The Manimekhalai describes a wide variety of funeral rites and ways of disposing of the dead. Such customs till survive in various parts of India. Cremation appears to be an Aryan contribution. The practice requiring windows to follow their husbands in death appears to be already widespread in ancient Dravidian society. It is the continuation of a prehistoric custom: the spirits of the dead should be accompanied in the afterlife by all the comforts of their earthly existence. This practice occurs occasionally even today.
The India of this period was a great maritime nation, which had colonized Southeast Asia and Indonesia, introducing Shivaism- which still survives in Bali-and shortly afterwards, Buddhism. In the west, large number of Indian ships crossed the sea, exporting their produce to Egypt and Rome. The Greek geographer Ptolemy in the second century mentions the main ports of southern India and, in particular, Kaveris Emporium, the Kaveripumpattinam (or Puhar) of the Manimekhalai.
Religion is basically ancient Shivaism, the cult of Murungan (Skanda), Shiva’s son, being the most widespread. There are numerous divinities and spirits who are very close to man, playing a constant role in everyday life. Indra, the king of heaven, who rules the elements and upon whose benevolence the rains (sources of all prosperity) depend, is the subject of an important cult. Among the goddesses, the goddess of the sea, Manimekhala, is especially worshiped by these great seafaring peoples. The rivers also have their goddesses, spirits, and fairies, who continually take part in human adventures. A terrible and fairies, who continually take part in human adventures. A terrible genie, who dwells at the town’s main crossroads, seizes and devours miscreants.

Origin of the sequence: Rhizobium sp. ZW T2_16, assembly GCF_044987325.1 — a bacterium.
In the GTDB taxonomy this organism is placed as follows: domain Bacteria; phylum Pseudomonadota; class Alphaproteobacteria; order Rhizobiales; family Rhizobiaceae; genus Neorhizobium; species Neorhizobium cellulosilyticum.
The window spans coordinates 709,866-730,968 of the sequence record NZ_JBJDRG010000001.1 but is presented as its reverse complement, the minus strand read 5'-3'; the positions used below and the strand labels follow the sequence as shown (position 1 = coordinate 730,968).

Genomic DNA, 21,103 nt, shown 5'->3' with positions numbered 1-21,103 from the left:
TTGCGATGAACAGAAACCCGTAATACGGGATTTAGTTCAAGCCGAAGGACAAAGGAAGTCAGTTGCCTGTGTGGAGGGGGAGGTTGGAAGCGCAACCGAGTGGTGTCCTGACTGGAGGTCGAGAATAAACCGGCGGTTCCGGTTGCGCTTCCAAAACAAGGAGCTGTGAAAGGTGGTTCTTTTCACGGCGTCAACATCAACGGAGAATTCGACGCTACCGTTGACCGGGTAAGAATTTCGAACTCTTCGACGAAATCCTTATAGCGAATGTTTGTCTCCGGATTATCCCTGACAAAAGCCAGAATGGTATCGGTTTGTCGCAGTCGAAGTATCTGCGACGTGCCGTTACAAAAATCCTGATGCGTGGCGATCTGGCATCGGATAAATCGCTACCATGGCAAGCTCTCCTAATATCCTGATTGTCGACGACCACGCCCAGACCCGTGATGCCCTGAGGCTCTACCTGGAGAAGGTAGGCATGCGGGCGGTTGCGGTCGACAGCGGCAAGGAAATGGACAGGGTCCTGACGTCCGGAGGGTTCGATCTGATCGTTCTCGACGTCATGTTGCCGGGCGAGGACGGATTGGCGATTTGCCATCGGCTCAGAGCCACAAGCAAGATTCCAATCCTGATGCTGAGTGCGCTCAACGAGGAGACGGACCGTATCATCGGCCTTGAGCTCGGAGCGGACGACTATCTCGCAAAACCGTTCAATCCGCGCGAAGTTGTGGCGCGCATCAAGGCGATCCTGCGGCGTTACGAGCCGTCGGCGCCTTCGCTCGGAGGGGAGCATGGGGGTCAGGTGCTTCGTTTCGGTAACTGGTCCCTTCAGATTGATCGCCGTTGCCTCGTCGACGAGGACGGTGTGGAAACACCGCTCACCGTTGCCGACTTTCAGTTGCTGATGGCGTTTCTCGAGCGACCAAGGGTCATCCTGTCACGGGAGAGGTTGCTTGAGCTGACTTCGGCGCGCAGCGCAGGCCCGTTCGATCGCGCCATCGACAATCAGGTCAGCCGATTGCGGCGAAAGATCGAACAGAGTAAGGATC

Ancient Janism, a moralistic and atheistic religion, also appears to be transmigration taken over by Buddhism.
The religious scene is divided among a great number of sects-religious, philosophic, mystic, theistic, atheistic, ascetic, or of free morals. Theological and philosophical debates are held under the auspices of the various princes.
In such a context Buddhism, in its reformed Mahayana form, irrupted inti southern at the time of the Manimekhalai, spreading its theories on transmigration and karma, but without otherwise affecting the structure of society. There were many other sects practicing the monastic life and recommending ascesis as a means of spiritual progress. The main religious and philosophical sects and especially the Ajivika, Nirgrantha, and Lokayata, are identical to those which, five centuries later, fought the famous Shankaracharya, who codified and unified these divergent currents. Giving birth to what we now know as Hinduism.
In the Manimekhalai, vedism, the religion of the Aryans, is merely one religion among many. In a civilization of oral tradition, the Veda (from the root vid, to know) represents the seers’ (rishis’) perception of the universal laws governing the world. This notion is very close to the “natural law” (dharma) to be developed by Buddhism. The Vedic hymns were transcribed when the Aryans finally adopted writing of Semitic origin, under Persian influence, towards the sixth century before the Christian era. At this point there appeared a phenomenon which was to have considerable consequences, and which can be termed “the idolatry of the book.” The sacred texts would henceforth no longer be considered as the ancient sages’ limited perception of the universal laws, but as a manifestation of the divine word- the “Word – revealing those laws. The written the divine word-the “Word” revealing those laws. The written Veda thus became the sole source to which all must refer, as in the case of other “religion of the book” with regard to the Old Testament, the Gospel, or the Koran.